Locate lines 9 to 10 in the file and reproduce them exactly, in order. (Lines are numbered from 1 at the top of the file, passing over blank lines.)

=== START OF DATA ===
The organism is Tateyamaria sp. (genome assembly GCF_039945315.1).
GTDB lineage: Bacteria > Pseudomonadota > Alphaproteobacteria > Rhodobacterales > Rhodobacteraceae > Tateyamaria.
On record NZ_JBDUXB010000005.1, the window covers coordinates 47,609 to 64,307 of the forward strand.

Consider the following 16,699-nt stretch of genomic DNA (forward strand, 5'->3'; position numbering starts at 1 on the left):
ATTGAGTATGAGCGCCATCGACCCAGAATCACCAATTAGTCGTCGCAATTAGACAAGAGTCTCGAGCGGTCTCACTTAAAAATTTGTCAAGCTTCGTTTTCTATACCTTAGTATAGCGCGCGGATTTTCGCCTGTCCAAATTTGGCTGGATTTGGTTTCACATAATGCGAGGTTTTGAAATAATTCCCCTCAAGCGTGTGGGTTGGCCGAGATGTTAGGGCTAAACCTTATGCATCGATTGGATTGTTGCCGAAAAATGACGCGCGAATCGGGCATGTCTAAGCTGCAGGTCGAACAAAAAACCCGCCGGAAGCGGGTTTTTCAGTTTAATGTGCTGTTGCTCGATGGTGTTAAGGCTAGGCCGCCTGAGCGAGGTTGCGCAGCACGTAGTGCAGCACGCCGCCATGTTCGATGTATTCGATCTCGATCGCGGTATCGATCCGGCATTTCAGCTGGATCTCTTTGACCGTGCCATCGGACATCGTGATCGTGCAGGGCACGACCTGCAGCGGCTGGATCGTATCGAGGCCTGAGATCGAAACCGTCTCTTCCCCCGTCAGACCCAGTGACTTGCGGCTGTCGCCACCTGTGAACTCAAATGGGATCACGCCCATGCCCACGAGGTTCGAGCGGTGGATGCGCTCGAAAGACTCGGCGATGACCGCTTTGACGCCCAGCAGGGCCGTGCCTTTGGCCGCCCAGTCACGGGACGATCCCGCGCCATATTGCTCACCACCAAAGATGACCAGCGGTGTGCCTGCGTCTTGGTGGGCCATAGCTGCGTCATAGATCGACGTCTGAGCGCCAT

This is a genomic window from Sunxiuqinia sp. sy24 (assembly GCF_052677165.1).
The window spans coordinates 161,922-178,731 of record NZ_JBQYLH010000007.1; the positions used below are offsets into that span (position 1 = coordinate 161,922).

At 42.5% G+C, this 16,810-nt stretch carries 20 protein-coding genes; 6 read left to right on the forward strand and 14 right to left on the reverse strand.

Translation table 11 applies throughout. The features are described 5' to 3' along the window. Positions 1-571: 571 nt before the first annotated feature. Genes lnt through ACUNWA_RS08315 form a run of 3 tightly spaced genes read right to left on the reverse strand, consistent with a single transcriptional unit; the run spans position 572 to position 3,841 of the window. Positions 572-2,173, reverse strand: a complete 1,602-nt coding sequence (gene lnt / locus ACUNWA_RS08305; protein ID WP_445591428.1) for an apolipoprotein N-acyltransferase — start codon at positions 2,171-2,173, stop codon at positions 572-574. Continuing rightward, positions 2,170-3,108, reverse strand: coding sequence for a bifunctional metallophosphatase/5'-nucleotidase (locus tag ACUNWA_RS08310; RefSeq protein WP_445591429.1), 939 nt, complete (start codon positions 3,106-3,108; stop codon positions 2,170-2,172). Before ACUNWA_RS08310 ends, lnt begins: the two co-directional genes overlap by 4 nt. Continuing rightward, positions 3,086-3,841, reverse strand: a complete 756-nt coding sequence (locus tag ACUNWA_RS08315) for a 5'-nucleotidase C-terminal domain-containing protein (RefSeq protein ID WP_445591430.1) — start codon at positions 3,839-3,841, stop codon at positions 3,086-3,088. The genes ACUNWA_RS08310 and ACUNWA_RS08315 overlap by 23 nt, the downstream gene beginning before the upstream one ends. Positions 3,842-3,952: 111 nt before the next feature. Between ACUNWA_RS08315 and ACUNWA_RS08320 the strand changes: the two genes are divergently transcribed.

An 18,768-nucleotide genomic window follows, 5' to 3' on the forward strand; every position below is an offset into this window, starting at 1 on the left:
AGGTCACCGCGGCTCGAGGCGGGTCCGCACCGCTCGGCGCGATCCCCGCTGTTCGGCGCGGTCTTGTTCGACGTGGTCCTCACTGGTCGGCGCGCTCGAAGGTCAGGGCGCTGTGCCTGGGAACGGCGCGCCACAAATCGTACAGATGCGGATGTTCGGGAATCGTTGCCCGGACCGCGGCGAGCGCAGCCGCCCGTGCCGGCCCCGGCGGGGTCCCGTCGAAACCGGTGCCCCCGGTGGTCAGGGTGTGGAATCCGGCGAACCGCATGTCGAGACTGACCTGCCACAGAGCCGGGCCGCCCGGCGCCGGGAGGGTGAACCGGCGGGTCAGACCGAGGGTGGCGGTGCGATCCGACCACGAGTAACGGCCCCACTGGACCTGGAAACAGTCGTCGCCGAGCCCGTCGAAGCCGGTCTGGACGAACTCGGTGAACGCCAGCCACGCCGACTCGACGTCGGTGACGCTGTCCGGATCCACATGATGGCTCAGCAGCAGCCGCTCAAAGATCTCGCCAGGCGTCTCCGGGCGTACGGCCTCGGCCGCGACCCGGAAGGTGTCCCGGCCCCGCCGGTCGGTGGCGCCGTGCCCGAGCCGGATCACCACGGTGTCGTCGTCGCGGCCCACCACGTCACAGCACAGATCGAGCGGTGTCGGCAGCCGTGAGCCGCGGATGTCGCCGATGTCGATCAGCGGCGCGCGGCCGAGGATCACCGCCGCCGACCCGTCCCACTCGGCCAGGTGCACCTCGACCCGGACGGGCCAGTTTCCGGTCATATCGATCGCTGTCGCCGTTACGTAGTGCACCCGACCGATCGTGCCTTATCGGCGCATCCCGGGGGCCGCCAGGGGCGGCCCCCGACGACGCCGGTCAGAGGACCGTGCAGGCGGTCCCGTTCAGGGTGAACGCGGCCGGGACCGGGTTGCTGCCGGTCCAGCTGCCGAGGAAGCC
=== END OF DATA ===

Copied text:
Translation table 11 applies throughout. The features are described 5' to 3' along the window. Positions 1-571: 571 nt before the first annotated feature. Genes lnt through ACUNWA_RS08315 form a run of 3 tightly spaced genes read right to left on the reverse strand, consistent with a single transcriptional unit; the run spans position 572 to position 3,841 of the window. Positions 572-2,173, reverse strand: a complete 1,602-nt coding sequence (gene lnt / locus ACUNWA_RS08305; protein ID WP_445591428.1) for an apolipoprotein N-acyltransferase — start codon at positions 2,171-2,173, stop codon at positions 572-574. Continuing rightward, positions 2,170-3,108, reverse strand: coding sequence for a bifunctional metallophosphatase/5'-nucleotidase (locus tag ACUNWA_RS08310; RefSeq protein WP_445591429.1), 939 nt, complete (start codon positions 3,106-3,108; stop codon positions 2,170-2,172). Before ACUNWA_RS08310 ends, lnt begins: the two co-directional genes overlap by 4 nt. Continuing rightward, positions 3,086-3,841, reverse strand: a complete 756-nt coding sequence (locus tag ACUNWA_RS08315) for a 5'-nucleotidase C-terminal domain-containing protein (RefSeq protein ID WP_445591430.1) — start codon at positions 3,839-3,841, stop codon at positions 3,086-3,088. The genes ACUNWA_RS08310 and ACUNWA_RS08315 overlap by 23 nt, the downstream gene beginning before the upstream one ends. Positions 3,842-3,952: 111 nt before the next feature. Between ACUNWA_RS08315 and ACUNWA_RS08320 the strand changes: the two genes are divergently transcribed.

An 18,768-nucleotide genomic window follows, 5' to 3' on the forward strand; every position below is an offset into this window, starting at 1 on the left: